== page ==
Skiing Fuji-san -- under construction

This is a trip that I had been planning for a long time. Since the official climbing season for Fujisan does not start until July, I thought there would be no busses to the standard starting points at the fifth step. Thus I expected that I would have to climb up all the mountain, which, together with the travel there and all the equipment I had to carry, would have meant a trip of several days. Fortuntaley, I found out that on the Kawaguchiko-Route on the North side of Fujisan busses had already started in mid April. Obviously not for people who wanted to go to the top, because the timetable ran only from mid-morning till early afternoon, not enough time for 1300 vertical meters with skis etc. unless you want to sprint.

On the other hand, the time to do it in two days was ample. So I watched the snow situation on some webcams, followed the weather forecast to find two days with nice conditions, and finally took off from Kyoto in the morning. Around noon I got my first glance at Fujisan from the train.

kvomZug (48K)
From Kawaguchiko station I almost immediately got a bus to the fifth station, where I arranged my bags and proceeded to the point where the ascension route leaves the heavily touristic zone around the bus stop.
kWarnung (74K)
From the bus stop it is one or two kilometers pretty horizontally Eastward before the actual climbing starts. Then you will find yourself between pretty serious walls - I do not know whether they are thought to prevent erosion or whether their purpose is stopping rocks that people further up might trip off. At any rate they do reduce the feeling of nature and mountains away from civilization. The cascade of huts that soon start do not make things much prettier. They have nothing to do with cosy huts like in the Alps. With their corrugated iron sheeting they rather resemble the shanties of a slum. Maybe things look a bit nicer during summer, when there is some life, but I was not very pleased by the sight.
kLos (46K) kSlum (61K)
In this zone I met a group of snowboarders who said that the snow had been very hard-frozen all the way, and that they had barely used their boards. Several people had hiked to around the seventh station where the heavy snow on the trail started. An finally I met two Spaniards who had climbed to the top with crampons and were wondering what to do, because the last bus had already left from the fifth station and they still had at least well over an hour to go. I recommendend trying to hitch a ride, but have no idea how things went for them.

At the last of the huts between the seventh and eighth station I decided to make my camp. I was already at about 3000 meters, and further up it did not look like there would be too many good places.
kvorHuett (52K)
The main task was to produce some water for dinner and the following day. Here is where I made the only use of my ice axe: because all snow was rather hard-frozen, it would have been difficult to fill my pot. For dinner I did add a few things to the water.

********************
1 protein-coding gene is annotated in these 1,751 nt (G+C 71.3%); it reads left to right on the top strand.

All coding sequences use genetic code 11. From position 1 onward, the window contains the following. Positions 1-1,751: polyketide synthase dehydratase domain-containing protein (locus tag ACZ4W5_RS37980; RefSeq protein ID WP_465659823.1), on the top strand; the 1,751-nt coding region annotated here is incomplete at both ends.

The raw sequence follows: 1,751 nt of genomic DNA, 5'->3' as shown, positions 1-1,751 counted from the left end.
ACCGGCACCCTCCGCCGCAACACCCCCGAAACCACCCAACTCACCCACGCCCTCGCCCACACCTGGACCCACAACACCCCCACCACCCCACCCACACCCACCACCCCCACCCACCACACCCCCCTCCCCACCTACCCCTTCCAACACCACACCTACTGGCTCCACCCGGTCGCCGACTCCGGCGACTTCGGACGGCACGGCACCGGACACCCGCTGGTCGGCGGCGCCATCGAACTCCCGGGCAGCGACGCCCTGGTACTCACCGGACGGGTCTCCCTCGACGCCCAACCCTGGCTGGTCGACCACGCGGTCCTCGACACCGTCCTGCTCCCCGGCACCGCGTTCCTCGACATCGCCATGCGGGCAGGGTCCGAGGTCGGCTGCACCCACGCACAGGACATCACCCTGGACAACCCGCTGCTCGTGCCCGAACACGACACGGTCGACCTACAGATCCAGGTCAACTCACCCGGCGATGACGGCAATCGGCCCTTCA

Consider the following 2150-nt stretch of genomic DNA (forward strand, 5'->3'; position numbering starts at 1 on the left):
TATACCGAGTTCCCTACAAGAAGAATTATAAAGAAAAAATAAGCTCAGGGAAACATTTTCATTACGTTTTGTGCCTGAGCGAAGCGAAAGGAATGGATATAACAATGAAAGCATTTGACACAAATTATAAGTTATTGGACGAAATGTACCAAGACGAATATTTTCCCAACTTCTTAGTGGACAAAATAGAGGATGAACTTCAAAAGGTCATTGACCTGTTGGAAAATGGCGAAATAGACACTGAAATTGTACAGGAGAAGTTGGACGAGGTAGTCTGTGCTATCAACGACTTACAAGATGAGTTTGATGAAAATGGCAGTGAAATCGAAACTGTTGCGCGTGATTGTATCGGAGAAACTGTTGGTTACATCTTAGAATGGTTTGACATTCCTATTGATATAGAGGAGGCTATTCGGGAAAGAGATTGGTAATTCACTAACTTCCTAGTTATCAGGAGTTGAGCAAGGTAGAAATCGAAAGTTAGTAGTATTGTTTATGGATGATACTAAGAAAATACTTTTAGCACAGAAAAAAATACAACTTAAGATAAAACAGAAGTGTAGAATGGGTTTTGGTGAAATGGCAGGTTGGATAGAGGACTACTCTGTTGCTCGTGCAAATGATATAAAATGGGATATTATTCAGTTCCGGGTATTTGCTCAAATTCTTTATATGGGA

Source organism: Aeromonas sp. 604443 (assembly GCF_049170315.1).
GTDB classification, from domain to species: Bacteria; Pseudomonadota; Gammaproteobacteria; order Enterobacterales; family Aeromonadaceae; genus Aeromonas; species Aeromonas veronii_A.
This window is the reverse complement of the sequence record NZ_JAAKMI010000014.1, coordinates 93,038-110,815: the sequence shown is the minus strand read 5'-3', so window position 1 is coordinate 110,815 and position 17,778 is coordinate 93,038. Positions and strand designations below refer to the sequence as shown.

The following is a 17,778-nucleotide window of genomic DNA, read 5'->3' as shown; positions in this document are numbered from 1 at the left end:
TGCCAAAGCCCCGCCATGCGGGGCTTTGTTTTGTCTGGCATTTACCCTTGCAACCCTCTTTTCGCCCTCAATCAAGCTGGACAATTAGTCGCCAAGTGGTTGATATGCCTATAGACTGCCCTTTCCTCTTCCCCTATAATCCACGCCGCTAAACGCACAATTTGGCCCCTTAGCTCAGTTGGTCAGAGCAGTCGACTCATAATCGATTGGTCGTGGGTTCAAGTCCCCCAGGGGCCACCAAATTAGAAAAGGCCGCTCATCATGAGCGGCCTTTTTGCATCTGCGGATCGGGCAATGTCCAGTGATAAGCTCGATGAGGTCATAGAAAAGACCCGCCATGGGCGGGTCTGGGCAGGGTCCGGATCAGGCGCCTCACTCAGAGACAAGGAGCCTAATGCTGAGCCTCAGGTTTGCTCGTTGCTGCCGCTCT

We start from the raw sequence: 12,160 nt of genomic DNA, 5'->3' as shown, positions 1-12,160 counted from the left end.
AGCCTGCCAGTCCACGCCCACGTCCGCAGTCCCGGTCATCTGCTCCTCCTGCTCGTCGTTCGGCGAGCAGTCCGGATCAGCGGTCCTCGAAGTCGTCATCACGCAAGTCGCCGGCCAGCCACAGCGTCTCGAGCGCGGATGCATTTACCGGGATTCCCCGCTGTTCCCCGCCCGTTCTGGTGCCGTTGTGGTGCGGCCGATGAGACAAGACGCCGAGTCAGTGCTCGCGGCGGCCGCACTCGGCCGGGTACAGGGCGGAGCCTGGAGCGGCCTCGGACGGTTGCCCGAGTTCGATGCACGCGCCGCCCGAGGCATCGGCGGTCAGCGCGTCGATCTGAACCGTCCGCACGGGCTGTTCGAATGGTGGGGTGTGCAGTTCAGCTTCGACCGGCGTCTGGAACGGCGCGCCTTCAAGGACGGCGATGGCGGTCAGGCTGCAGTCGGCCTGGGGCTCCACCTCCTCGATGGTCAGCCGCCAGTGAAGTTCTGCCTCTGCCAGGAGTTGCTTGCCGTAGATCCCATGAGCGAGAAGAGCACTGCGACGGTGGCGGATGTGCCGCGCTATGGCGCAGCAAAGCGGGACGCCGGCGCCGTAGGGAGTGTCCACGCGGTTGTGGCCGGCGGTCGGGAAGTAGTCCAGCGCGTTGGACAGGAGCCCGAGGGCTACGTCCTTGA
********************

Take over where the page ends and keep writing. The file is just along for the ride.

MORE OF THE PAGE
While the burner was working I prepared my camp. It was a bit sheltered by the huts close by, nonetheless I hoped the weather forecast would be correct and winds would not be very heavy during the night.
kSchnee (55K) kLager (65K)

In the evening I could see a curious thing, the shadow of Fuji-san; in the morning the sun reflected beautifully in one of the lakes, while the world down there was still very quiet. Wind tearing on my sleeping bag had kept me from sleeping very much, but the night had been alright. After making a tea I took off early and decided not to put on the skis with climbing skins - everything was quite frozen and walking with crampons seemed the better alternative.
kSchatten (44K) kMorgen (40K)

The rest of the climb was more of the same, walking up the rather steady slope. Just the huts and walls were hidden every time more deeply in snow and ice. All the time I was not sure whether the rocky ridge one can see from the very start was already the top. When I finally arrived there, the surprisingly big crater opened up and answered my question. It is quite a memorable sight. The following 4 pictures show a look aroud this crater.
kKrater1 (50K) kKrater2 (52K) kKrater3 (52K) kKrater4 (52K)
Since it was very nice weather and still quite early I took the opportunity to sit alone on the top of Fuji-san and to look around for quite a while.
kGipfel (58K) kRest (49K)
One of the tori gates presented a perfect start for the downhill fun.
kTor (53K)
The first part was rather steep and rock-hard. However, over night some very fine firn had formed on top of the old, hard snow. With my skis I shaved these crystals of and in rustling cascades they slid down towards three more guys who were climbing up. At around their height I crossed over to the other side of Kawaguchi-ko trail. In the ascent I had made very wide serpentines and had found one slope where the sun was already softening the snow and the wind did not hit to keep it cool. Now it was actually soft like warm butter on top. It was maybe the most enjoyable ride I have ever had, the skis were almost working by themselves. Unfortunately I had to stop for a moment to go off to the side and collect my camp gear that I had deposited at my sleeping spot.
kAbfahrt (54K) kAndere (46K)

Unfortunately you cannot really see my tracks because the sun was blazing down from just the direction in which I had to take the picture. But I do not really care so much, I can still see it there...
kSpur (45K)